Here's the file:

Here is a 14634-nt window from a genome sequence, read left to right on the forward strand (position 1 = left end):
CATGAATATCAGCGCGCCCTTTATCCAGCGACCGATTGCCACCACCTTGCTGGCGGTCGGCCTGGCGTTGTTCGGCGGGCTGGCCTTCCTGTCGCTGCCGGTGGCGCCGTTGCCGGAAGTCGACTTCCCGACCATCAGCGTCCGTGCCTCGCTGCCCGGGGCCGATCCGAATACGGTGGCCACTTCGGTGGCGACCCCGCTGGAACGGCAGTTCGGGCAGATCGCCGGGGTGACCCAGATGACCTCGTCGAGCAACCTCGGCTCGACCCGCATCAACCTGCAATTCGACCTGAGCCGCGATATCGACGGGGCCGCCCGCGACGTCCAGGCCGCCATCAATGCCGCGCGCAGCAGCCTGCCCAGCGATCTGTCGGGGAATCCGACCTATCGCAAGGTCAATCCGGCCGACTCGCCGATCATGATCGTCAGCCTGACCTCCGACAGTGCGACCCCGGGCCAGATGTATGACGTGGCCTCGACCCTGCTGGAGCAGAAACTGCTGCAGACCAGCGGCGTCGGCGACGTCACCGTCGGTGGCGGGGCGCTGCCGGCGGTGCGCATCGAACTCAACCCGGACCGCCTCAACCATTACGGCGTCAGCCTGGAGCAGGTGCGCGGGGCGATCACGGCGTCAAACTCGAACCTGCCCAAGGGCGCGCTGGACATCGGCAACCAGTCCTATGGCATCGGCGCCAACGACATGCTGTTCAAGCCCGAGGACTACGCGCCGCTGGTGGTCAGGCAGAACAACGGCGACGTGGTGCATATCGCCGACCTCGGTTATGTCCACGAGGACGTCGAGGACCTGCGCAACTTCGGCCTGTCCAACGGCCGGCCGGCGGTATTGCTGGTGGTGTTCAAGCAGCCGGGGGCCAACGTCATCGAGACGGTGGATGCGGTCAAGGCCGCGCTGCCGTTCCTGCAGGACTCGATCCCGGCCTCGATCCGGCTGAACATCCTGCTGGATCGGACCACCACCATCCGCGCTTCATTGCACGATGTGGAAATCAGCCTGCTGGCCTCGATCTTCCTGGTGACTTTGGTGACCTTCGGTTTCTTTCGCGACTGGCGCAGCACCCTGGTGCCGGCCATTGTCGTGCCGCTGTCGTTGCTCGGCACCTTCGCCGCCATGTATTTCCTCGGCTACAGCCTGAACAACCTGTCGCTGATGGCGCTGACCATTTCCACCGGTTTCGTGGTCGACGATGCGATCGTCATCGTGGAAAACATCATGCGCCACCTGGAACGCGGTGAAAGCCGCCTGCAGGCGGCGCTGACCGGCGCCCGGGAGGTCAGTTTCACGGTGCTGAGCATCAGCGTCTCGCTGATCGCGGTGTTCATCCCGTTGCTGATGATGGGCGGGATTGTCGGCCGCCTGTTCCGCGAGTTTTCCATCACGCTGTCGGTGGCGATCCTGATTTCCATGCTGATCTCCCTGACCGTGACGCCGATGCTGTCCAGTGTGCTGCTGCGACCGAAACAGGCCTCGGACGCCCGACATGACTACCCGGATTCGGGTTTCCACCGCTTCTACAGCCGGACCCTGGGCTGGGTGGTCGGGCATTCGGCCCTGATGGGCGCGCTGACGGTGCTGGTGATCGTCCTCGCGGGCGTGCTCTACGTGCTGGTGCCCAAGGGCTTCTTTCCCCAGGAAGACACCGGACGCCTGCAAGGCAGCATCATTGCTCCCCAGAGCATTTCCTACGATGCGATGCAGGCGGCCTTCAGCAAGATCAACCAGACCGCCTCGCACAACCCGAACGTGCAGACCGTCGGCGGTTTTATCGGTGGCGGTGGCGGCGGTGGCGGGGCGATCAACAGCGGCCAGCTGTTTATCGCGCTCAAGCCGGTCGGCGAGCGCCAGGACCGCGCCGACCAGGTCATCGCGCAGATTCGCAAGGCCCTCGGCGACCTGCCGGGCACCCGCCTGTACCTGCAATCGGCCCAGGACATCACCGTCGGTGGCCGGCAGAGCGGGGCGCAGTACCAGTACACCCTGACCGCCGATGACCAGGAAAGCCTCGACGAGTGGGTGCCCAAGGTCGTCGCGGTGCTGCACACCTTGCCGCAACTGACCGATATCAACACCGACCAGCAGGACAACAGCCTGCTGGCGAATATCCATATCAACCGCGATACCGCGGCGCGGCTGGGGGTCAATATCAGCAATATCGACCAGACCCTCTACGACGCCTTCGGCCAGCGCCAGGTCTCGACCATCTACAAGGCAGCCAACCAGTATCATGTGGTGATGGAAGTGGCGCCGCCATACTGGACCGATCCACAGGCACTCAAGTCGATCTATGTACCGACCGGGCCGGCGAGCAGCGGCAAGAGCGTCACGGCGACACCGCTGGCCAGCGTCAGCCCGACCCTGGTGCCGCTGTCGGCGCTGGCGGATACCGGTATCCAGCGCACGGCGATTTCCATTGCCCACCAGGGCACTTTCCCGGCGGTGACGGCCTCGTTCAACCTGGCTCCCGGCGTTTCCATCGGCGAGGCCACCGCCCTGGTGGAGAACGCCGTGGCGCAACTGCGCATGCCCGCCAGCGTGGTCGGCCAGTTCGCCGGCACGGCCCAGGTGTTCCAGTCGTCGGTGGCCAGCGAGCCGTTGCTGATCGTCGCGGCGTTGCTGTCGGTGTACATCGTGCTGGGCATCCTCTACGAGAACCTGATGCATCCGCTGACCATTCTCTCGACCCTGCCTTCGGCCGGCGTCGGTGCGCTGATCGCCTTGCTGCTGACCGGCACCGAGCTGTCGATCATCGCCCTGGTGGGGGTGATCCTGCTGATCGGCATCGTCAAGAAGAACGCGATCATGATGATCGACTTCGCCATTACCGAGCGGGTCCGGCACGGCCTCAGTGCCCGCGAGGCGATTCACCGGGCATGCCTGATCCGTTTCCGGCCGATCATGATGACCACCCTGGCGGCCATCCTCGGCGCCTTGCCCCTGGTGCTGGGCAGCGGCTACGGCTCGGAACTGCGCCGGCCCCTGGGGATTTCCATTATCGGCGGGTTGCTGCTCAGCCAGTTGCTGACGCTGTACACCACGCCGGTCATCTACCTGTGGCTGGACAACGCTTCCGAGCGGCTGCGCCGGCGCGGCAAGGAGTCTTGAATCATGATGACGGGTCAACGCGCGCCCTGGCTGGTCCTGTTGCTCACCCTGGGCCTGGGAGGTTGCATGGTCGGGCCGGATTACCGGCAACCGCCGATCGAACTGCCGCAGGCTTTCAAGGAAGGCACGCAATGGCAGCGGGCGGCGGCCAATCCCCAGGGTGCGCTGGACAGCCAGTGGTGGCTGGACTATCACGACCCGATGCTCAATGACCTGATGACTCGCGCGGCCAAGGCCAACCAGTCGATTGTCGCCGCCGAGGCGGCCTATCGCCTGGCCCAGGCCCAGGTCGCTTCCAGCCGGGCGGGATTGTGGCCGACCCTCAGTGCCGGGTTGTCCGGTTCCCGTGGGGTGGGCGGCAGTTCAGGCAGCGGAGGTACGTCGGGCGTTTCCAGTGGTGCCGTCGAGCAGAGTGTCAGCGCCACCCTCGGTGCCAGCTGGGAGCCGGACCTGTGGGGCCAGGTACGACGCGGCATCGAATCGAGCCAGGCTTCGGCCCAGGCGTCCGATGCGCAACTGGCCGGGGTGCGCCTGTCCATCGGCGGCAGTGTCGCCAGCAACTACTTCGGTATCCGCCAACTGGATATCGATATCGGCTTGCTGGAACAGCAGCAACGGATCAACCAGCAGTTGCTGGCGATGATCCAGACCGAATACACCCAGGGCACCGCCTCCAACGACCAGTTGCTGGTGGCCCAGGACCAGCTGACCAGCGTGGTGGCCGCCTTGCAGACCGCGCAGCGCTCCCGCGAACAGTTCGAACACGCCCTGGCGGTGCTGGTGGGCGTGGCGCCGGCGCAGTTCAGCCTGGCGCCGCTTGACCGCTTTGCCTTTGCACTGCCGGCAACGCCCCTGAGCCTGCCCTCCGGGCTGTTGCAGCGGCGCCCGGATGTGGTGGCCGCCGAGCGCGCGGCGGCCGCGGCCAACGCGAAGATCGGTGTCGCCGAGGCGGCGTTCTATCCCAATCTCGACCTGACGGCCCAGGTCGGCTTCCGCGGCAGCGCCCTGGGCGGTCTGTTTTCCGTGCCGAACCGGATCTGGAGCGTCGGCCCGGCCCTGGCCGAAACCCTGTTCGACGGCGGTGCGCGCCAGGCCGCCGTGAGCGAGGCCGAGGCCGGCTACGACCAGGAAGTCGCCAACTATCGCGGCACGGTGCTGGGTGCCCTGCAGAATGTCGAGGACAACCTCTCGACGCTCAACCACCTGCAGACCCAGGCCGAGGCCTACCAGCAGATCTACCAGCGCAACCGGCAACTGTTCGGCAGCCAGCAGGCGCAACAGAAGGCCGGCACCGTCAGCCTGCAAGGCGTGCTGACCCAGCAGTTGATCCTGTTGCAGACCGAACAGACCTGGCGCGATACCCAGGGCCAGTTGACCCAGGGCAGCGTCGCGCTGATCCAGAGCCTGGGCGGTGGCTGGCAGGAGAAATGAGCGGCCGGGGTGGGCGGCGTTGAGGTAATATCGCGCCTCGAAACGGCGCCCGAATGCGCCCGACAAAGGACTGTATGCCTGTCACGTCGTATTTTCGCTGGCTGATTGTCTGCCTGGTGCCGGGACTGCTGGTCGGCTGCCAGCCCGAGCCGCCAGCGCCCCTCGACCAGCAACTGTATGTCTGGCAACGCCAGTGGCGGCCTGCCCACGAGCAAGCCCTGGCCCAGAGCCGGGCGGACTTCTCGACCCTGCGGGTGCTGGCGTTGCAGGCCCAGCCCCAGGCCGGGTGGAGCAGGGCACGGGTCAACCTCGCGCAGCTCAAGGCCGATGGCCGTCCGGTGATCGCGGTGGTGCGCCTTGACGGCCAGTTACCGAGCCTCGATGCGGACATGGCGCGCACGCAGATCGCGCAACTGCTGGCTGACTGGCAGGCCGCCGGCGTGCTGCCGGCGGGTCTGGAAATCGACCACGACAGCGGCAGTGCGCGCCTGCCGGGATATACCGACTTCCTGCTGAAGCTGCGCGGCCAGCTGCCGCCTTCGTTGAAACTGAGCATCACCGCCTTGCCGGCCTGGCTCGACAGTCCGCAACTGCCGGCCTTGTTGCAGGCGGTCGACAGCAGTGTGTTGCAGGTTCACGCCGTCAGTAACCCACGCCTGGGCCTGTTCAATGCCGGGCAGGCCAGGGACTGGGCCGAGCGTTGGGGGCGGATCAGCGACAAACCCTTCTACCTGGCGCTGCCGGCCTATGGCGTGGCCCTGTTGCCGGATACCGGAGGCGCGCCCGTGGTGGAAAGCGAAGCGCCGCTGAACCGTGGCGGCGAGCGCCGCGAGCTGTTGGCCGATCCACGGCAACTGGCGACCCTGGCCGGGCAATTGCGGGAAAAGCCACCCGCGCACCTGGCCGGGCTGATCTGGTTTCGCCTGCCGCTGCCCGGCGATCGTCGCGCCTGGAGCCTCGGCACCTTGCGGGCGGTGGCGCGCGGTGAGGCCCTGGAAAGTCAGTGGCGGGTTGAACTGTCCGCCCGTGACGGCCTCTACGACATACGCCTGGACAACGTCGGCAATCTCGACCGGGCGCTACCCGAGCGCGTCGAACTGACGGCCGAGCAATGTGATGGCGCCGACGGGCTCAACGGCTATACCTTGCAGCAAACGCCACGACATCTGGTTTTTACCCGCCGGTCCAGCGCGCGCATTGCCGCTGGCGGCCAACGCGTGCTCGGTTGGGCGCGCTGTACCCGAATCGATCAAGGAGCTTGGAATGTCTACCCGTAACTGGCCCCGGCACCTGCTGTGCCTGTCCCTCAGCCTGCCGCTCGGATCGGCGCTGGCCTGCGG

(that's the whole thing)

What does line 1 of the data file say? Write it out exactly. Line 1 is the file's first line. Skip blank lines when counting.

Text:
Here is a 14634-nt window from a genome sequence, read left to right on the forward strand (position 1 = left end):